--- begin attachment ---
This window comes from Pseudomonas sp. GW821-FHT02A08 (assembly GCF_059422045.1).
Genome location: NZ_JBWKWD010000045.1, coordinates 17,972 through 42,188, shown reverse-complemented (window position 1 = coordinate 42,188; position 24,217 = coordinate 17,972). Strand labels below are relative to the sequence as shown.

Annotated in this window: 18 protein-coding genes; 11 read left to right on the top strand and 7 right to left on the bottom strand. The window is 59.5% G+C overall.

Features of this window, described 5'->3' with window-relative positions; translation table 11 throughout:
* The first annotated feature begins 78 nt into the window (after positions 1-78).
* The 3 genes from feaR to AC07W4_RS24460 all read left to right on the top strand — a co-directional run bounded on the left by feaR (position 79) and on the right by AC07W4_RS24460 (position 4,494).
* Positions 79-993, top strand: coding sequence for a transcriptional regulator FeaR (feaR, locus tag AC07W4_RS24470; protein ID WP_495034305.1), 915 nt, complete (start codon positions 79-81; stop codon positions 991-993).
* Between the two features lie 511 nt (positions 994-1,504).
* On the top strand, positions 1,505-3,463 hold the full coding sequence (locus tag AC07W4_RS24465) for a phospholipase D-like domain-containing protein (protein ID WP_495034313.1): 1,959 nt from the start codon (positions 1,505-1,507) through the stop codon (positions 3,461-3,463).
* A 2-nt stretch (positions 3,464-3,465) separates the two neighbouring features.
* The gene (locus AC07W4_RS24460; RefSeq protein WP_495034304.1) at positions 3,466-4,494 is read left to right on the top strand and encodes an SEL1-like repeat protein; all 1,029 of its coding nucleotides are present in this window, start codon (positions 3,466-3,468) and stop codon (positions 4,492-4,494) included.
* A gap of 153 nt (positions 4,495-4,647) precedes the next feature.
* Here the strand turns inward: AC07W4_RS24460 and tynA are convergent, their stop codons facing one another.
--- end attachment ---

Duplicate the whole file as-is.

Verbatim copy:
This window comes from Pseudomonas sp. GW821-FHT02A08 (assembly GCF_059422045.1).
Genome location: NZ_JBWKWD010000045.1, coordinates 17,972 through 42,188, shown reverse-complemented (window position 1 = coordinate 42,188; position 24,217 = coordinate 17,972). Strand labels below are relative to the sequence as shown.

Annotated in this window: 18 protein-coding genes; 11 read left to right on the top strand and 7 right to left on the bottom strand. The window is 59.5% G+C overall.

Features of this window, described 5'->3' with window-relative positions; translation table 11 throughout:
* The first annotated feature begins 78 nt into the window (after positions 1-78).
* The 3 genes from feaR to AC07W4_RS24460 all read left to right on the top strand — a co-directional run bounded on the left by feaR (position 79) and on the right by AC07W4_RS24460 (position 4,494).
* Positions 79-993, top strand: coding sequence for a transcriptional regulator FeaR (feaR, locus tag AC07W4_RS24470; protein ID WP_495034305.1), 915 nt, complete (start codon positions 79-81; stop codon positions 991-993).
* Between the two features lie 511 nt (positions 994-1,504).
* On the top strand, positions 1,505-3,463 hold the full coding sequence (locus tag AC07W4_RS24465) for a phospholipase D-like domain-containing protein (protein ID WP_495034313.1): 1,959 nt from the start codon (positions 1,505-1,507) through the stop codon (positions 3,461-3,463).
* A 2-nt stretch (positions 3,464-3,465) separates the two neighbouring features.
* The gene (locus AC07W4_RS24460; RefSeq protein WP_495034304.1) at positions 3,466-4,494 is read left to right on the top strand and encodes an SEL1-like repeat protein; all 1,029 of its coding nucleotides are present in this window, start codon (positions 3,466-3,468) and stop codon (positions 4,492-4,494) included.
* A gap of 153 nt (positions 4,495-4,647) precedes the next feature.
* Here the strand turns inward: AC07W4_RS24460 and tynA are convergent, their stop codons facing one another.